Shavuot
Children celebrating Shavuot. Photo by Archive
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The Shavuot late-night or all-night Torah study sessions (Tikkun Leil Shavuot ) have long been heralded as an Israeli tradition. Nonetheless, battalions of PR agents are promoting the "holiday events" this year as a new trend, or as a promo for a new season of "Dancing With The Stars."

The press releases emitted by fax on the holiday eve offer a great many events. "A variety of rabbis, artists, journalists, politicians and jurists on one stage: Such a panel has not been seen on Tel Aviv stages for a long time," (the Tzohar Rabbis organization ); or "You can choose from an abundance of lessons, workshops and tours, or simply sit in a bar and discuss with the person sitting beside you the question on your beer glass's coaster," (Bina, the secular yeshiva in Tel Aviv ), to name just a couple.

The ancient tradition of Shavuot study nights dates back to the Kabbalistic Jewish work the Zohar, the Book of Splendor, attributed to the second-century rabbi Shimon Bar Yochai.

It is customary to stay awake all night on the holiday eve and study Torah as preparation for the holiday in which each person accepts the Torah. Throughout the generations some have preferred to study alone, others in groups - everything goes. But in this generation of security threats, massive gatherings seem to be the latest thing.

The "Torah" has always been a fluid matter that even our sages liked to take out of context. Until a few years ago the "Torah" was seen by some teachers as "text" (and yet the study session leaders have always taken a conservative approach to the famous Talmudic text "Achnai's Oven," without which no Shavuot night-study session is complete ).

Today the definitions are even more fluid, and "Torah" could be a performance, a play, a movie or even a coffee corner. Everything is "Torah," including the panels in the tikkun offered by Alma College, focusing on texts about sex and sexuality.

The study sessions come in several versions, mainly the Jerusalem and Tel Aviv versions. The Jerusalem version is religious-friendly - refraining from the use of loudspeakers and paid tickets. The Tel Aviv one is secular-friendly - as reflected in a more flexible program. Another distinction is that in Tel Aviv many of those participating in the study sessions are middle-aged culture consumers, while in Jerusalem they are mostly young and single.

Both versions have one thing in common: Every institution has its own list of celebrities and the study session programs gives the impression that the thing to do on Shavuot is name-dropping. Studying with the stars.

Regardless of the chosen study theme, each city has its popular session leaders who would suit any discussion at any time. Tel Aviv has Yair Lapid and Yochi Brandes, Jerusalem has Dr. Micha Goodman and Rabbi Benny Lau. The most wanted leaders, the real tzadiks like Rabbi Yisroel (Israel ) Ben Eliezer (the Baal Shem Tov ), whose 250th Yahrzeit is marked this holiday, seem to be in two-three panels at the same time.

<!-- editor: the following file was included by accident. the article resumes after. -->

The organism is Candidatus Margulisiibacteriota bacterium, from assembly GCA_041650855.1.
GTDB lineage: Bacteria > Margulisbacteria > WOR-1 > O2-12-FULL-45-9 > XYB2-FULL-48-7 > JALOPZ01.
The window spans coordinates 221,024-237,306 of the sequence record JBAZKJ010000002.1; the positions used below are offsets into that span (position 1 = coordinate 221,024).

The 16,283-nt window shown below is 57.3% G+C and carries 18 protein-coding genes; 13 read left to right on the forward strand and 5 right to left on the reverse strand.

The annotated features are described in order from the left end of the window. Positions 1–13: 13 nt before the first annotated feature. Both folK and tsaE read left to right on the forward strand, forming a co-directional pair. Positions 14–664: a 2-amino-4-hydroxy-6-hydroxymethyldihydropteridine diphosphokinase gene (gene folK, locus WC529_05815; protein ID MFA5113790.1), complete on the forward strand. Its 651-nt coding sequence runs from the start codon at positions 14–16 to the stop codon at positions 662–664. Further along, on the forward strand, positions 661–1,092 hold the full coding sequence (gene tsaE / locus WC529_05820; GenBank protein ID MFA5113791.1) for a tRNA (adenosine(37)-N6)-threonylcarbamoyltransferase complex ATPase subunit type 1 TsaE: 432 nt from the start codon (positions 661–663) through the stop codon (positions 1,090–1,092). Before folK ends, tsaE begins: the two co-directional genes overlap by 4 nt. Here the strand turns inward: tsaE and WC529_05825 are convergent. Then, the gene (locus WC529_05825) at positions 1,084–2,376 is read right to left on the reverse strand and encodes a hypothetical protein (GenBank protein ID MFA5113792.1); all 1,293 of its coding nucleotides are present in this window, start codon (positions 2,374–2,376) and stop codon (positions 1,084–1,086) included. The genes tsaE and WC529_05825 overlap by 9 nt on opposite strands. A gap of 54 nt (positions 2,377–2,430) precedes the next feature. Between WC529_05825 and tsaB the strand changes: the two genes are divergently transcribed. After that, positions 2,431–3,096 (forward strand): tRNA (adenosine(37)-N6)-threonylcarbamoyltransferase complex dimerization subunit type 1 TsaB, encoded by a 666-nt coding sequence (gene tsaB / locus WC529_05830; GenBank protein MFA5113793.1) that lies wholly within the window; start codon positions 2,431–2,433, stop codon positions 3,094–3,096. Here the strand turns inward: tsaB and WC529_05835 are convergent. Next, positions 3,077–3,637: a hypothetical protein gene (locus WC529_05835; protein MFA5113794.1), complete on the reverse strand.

Alma College

Located in the Tel Aviv Museum, Tel Aviv.

Concept: Folksy but chic, mainly due to the panels' location in the museum's exhibition spaces. This year's topics are "Eros and Love," "Song of Songs" and the "Book of Ruth."

Name dropping: Assaf Inbari, Gil Kopatch, Maya Bejerano, Zali Gurevitch.

Audience: Mostly from the 42 percent of the Jews who describe themselves as secular, aged 42 or more.

Dress code: Comme Il Faut (women ).

 

Beit Daniel, the Center for Progressive Judaism (Reform Movement ).

Location: Near the Yarkon River, Tel Aviv.

Concept: "The unique aspect of primary action."

Name dropping: Yair Lapid, Yochi Brandes, Dudu Tasa, Professor Yair Zakowitz, Eshkol Nevo.

Audience: Reform community members, Yair Lapid fans, Israelis who have the entire Am Hasefer (a publishing house ) series at home and the like.

Dress code: Mixed. Kippa wearers - both men and women - welcome.

 

Beit Avi Chai cultural center

Location: King George street, Jerusalem

Concept: Religious intellectual, suitable for secular people as well, a variety of lectures on the subject of "Man."

Name dropping: Professor Avigdor Shinan, Doron Tavori, Dr. Meir Buzaglo, Judge Dvora Berliner.

Audience: Urban religious and secular people.

Dress code: A sweater, in any weather.

 

Tzohar rabbis' organization

Location: Four sites in Tel Aviv: Brodet Center, ZOA House, Beit El Synagogue and a Tish (Hasidic celebration ) on Frishman beach at dawn.

Concept: Mixed - amiable religious people and secular folk who like amiable religious people.

Name dropping: Rabbi Yoel Bin-Nun, Rabbi Shai Piron, Yair Lapid, Jacky Levy, Uri Orbach, Tzipi Hotovely.

Audience: Mixed.

Dress code: mixed.

 

Yeshurun Central Synagogue

Location: city center, Jerusalem

Concept: Old school.

Name dropping: Rabbi Yona Metzger.

Audience: Yekkes from Rehavia, professors and/or Mizrahi vets and American ultra-Orthodox tourists from nearby hotels.

Dress code: conservative (men and women ). "